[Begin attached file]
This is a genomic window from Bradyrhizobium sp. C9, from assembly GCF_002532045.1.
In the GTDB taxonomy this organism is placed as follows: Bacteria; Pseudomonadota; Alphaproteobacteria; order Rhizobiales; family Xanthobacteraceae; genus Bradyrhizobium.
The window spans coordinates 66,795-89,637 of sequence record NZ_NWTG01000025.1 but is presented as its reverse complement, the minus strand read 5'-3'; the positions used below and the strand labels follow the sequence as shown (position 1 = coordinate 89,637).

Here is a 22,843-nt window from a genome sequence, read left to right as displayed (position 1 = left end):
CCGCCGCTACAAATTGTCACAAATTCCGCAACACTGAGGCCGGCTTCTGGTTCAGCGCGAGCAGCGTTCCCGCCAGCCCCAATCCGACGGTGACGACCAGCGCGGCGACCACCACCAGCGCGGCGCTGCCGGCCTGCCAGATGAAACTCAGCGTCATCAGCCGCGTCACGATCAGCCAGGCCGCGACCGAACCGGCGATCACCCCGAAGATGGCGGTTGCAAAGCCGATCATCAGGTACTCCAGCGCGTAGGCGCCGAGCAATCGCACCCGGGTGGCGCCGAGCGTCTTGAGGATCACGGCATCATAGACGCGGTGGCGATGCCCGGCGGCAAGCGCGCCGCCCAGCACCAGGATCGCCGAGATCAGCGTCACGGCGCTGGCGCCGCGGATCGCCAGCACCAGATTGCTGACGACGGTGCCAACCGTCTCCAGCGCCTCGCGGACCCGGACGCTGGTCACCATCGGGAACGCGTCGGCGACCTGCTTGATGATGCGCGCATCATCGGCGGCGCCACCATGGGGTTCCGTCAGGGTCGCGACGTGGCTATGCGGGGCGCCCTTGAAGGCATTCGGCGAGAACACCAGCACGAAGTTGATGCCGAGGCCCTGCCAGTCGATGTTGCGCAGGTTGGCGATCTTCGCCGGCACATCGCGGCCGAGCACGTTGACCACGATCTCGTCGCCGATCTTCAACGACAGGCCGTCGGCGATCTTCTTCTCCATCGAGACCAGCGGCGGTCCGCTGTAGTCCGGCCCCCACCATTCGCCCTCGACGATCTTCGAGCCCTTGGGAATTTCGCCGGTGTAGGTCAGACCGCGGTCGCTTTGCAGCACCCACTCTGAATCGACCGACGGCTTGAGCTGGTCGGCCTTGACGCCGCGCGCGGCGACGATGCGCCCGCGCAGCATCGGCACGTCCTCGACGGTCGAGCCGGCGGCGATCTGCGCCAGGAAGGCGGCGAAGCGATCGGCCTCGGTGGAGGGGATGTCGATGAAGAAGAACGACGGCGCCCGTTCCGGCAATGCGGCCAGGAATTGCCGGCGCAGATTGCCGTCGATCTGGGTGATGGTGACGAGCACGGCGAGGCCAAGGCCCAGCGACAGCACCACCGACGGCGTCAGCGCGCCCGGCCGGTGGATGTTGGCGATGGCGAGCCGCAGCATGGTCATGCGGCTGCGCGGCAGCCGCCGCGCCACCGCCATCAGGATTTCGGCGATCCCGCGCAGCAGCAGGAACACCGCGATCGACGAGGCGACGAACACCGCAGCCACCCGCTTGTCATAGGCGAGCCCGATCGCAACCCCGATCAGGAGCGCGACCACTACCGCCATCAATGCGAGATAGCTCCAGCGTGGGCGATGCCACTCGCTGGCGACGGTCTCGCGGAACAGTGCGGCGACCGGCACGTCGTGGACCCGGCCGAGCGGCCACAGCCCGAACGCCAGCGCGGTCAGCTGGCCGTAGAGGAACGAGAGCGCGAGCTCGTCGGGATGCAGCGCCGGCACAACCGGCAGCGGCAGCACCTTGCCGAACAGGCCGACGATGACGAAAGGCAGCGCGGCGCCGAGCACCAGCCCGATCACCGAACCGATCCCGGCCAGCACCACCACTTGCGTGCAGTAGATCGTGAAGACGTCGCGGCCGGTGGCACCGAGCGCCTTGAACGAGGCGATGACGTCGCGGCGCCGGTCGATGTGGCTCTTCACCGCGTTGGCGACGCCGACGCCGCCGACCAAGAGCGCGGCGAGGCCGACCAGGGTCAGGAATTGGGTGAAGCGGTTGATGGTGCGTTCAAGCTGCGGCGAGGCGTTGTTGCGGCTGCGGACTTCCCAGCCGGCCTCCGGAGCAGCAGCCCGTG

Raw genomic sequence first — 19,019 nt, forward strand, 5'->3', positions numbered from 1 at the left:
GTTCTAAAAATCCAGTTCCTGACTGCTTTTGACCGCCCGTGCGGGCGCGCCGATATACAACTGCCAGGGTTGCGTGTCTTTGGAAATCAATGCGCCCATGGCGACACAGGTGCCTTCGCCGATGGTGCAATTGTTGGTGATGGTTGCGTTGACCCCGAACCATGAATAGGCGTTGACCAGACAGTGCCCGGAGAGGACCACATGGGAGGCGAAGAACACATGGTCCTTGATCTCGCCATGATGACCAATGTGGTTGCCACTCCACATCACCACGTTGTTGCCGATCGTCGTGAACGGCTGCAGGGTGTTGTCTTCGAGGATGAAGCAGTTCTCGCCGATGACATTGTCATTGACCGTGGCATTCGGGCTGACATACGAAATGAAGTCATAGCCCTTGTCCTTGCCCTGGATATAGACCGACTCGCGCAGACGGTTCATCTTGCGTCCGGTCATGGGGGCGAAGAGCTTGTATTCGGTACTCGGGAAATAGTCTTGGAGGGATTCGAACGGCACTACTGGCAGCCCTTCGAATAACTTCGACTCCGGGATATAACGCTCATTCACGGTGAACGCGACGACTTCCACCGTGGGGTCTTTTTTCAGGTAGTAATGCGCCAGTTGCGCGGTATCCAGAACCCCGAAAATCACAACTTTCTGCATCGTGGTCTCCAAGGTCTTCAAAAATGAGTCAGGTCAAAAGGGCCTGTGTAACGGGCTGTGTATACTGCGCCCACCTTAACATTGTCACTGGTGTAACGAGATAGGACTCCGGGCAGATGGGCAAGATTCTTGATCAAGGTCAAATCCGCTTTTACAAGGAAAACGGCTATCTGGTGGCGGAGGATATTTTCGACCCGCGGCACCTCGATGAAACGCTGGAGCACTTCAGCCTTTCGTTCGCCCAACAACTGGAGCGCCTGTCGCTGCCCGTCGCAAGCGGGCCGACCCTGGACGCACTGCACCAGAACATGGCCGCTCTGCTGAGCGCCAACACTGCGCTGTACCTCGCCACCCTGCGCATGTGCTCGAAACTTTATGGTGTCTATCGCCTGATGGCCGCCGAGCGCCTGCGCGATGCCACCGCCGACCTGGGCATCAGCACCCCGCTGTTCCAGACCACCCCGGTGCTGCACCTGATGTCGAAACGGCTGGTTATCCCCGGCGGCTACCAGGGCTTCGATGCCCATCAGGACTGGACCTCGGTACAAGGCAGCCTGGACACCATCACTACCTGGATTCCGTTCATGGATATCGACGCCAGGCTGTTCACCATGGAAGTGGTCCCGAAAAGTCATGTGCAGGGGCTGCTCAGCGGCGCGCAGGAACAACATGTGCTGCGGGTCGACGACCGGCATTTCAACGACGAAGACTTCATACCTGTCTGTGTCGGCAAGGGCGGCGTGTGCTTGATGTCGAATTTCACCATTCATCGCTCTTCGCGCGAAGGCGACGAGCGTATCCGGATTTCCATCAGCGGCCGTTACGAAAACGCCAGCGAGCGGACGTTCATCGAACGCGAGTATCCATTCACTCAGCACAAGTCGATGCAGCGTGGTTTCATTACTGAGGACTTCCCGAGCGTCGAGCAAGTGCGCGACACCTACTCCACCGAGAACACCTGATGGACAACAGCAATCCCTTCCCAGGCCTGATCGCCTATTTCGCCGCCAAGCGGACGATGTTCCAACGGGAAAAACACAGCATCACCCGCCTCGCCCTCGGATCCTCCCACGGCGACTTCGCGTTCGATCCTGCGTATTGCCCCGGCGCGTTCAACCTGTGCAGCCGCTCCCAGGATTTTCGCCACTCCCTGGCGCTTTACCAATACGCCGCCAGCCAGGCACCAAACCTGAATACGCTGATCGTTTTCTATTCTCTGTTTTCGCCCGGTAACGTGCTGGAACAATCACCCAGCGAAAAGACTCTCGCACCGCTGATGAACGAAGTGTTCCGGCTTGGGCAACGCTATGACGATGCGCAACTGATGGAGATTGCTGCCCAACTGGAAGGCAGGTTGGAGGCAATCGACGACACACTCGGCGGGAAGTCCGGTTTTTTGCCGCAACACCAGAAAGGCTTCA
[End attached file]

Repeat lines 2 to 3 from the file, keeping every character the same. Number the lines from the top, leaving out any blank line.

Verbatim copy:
In the GTDB taxonomy this organism is placed as follows: Bacteria; Pseudomonadota; Alphaproteobacteria; order Rhizobiales; family Xanthobacteraceae; genus Bradyrhizobium.
The window spans coordinates 66,795-89,637 of sequence record NZ_NWTG01000025.1 but is presented as its reverse complement, the minus strand read 5'-3'; the positions used below and the strand labels follow the sequence as shown (position 1 = coordinate 89,637).